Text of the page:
More than 195,500 new infections were reported on Friday, a number many considered unheard of just weeks ago. The largest number of one-day cases during the summer tide in the country was just over 77,100 in July.
Spread is “faster” and “wider” than ever
Despite alarming figures, many experts this week predicted that things were likely to get worse before they improved.
“It’s faster. It’s wider. And what worries me may be longer,” she said.
The Louisiana Department of Health said about 90 percent of the new cases reported were in the community, while 10 percent were in the municipality. Colorado officials said that according to a new modeling report, every 49 people in the state are infected with Covid-19 – the highest prevalence since the virus arrived there. In Washington, Gov. Jay Insley said the state was “on fire” and the virus was “raging” in its communities.
These messages come before Thanksgiving week, when health officials fear many Americans will choose to visit family and friends and further fuel the spread of the virus – many times without knowing it.
“The CDC and others estimate that more than 50% of all infections are transmitted by people who show no symptoms,” the agency said on its website.
“That means at least half of the new infections come from people who probably don’t know they’re contagious to others.”
What does this mean for the country
The growing number has brought some hospital systems to their knees and prompted state leaders to take action to curb the spread.
At least 24 hospital managers have warned the American Hospital Association that they are understaffed, said Nancy Foster, vice president of the Association for Quality and Patient Safety Policy. These concerns have been raised in states, including Texas, Wisconsin, Illinois, Minnesota and North and South Dakota, and all have recently seen an increase in infections, she added.
And this shortage is difficult to correct when the withdrawal of health workers “justifiably causes significant emotional and physical casualties due to the impact of the pandemic,” Foster told CNN.
And in rural areas of the country, the challenge is often greater.
Of the approximately 2,000 hospitals considered rural, about 1,700 have 50 or fewer beds and about 1,300 have 25 or fewer beds, according to Tom Morris, associate administrator of rural health policy at the Health and Resources Administration of the federal government.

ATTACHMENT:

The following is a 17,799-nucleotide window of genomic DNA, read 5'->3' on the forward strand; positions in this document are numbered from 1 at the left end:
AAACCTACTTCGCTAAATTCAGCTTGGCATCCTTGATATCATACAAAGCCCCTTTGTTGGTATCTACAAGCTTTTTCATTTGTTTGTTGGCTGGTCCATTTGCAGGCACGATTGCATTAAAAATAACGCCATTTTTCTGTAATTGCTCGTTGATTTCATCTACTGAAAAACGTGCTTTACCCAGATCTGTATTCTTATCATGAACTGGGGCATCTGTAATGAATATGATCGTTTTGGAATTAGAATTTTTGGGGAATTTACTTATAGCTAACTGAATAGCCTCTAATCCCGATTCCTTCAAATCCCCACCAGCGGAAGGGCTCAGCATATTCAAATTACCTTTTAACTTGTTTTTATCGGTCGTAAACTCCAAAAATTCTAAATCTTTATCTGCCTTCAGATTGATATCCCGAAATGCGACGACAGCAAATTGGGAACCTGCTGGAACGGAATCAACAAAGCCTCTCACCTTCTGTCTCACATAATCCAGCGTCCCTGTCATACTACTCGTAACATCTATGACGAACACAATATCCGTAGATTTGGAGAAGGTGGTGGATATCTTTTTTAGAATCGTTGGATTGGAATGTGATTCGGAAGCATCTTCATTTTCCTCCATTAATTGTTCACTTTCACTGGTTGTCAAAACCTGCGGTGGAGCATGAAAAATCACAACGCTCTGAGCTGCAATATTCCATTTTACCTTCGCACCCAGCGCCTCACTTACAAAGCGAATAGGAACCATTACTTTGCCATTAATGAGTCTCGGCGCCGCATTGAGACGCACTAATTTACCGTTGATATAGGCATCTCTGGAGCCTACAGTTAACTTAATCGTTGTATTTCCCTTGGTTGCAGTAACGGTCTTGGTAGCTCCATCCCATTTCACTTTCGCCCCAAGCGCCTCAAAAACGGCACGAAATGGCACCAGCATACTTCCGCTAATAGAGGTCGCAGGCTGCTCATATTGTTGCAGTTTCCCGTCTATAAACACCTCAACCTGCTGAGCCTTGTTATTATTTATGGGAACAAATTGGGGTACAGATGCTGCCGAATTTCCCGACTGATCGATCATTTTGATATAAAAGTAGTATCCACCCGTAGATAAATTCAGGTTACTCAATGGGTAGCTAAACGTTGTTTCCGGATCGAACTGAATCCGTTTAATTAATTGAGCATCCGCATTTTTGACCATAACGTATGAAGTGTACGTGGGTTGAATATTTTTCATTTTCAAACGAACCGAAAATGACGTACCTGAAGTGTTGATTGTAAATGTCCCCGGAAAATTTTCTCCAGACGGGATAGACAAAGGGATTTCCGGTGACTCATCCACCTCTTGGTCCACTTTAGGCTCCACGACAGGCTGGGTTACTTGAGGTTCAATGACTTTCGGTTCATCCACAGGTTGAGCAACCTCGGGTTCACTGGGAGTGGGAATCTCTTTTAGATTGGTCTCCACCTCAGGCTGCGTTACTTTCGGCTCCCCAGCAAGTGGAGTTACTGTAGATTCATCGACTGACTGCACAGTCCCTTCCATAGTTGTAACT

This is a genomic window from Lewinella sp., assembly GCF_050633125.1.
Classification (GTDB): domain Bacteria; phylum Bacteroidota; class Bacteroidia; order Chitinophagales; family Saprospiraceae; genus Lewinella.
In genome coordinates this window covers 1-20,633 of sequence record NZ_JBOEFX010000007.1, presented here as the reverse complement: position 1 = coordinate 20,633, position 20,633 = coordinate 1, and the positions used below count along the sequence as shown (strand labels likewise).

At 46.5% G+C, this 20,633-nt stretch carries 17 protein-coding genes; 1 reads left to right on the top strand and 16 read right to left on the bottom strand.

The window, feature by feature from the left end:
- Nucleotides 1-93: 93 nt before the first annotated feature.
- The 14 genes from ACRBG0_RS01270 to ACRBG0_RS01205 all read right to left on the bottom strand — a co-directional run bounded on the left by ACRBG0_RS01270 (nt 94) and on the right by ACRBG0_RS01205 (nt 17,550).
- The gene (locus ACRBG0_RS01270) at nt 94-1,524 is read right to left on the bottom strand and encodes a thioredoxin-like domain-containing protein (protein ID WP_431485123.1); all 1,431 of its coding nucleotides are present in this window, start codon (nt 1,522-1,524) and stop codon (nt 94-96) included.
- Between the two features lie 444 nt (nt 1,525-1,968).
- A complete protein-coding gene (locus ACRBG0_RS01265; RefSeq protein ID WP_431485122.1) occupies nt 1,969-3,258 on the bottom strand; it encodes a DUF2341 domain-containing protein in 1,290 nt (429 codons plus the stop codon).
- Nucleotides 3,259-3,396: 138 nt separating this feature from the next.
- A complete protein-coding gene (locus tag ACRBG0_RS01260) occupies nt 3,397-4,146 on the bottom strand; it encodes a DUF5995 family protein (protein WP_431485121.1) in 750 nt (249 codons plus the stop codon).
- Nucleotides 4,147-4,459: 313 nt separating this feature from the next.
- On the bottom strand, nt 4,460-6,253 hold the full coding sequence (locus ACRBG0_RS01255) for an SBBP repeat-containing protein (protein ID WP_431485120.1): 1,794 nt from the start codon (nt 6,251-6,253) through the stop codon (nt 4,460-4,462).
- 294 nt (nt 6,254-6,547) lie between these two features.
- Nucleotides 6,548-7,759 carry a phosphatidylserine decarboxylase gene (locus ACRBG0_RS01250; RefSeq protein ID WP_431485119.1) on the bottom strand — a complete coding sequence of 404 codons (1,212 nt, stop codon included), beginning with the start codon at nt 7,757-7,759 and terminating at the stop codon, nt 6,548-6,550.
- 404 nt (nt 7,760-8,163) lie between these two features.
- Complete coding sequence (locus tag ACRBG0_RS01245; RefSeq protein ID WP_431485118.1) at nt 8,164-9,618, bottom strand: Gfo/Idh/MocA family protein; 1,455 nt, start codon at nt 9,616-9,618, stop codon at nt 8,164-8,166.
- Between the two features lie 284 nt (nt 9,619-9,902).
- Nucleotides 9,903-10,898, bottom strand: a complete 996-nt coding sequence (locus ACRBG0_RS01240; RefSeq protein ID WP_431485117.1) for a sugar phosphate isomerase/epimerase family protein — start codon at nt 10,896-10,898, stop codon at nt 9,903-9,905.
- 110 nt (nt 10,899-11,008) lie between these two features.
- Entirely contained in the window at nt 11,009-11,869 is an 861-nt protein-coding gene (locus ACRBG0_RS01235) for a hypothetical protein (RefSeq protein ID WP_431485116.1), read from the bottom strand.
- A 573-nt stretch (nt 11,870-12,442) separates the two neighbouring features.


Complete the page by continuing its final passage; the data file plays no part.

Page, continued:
“We’re not talking about large facilities. We’re not talking about a large intensive care unit,” Morris said during a health seminar at the National Institutes of Health. “In many of these hospitals, they can offer an Intensive Care Unit on one of the two beds.”
In response to the crisis, a number of managers this week announced new measures to fight rising infections and alleviate strained hospital systems.
There is also good news
These include wearing a mask, social distancing, avoiding crowds and washing your hands regularly. The Institute for Health Indicators and Assessments at the University of Washington predicted this week that 65,000 lives could be saved by March 1 if 95% of Americans wear masks.
The CDC and the Kansas Department of Health and Environment reviewed the trends in the case a month before the term and the month after the term, and found that in the 24 counties that require people to wear masks in public, there is a net reduction of 6% in cases. . Meanwhile, in non-mandated districts, the disease continues to rise, with the net increasing in cases of around 100%.
And soon there may be more reinforcements in the battle against Covid-19.
Although the EUA application is “encouraging”, the American Society of Communicable Diseases stressed on Friday that a transparent review of Pfizer’s data is still needed.
And if the vaccine is given the green light, “clinical trials and data collection must continue,” Dr. Barbara Alexander, president of IDSA, said in a statement.
“Measures that include wearing masks, washing hands frequently, maintaining physical distance and limiting the size of gatherings will remain crucial,” the statement said. “Finally, new federal funding must be secured for the widespread, fair and equitable distribution of vaccines in addition to confidence-building campaigns in vaccines.”
CNN’s Michael Nedelman, Andy Rose, Jen Christensen, Jacqueline Howard, Maggie Fox and Holly Silverman contributed to this report.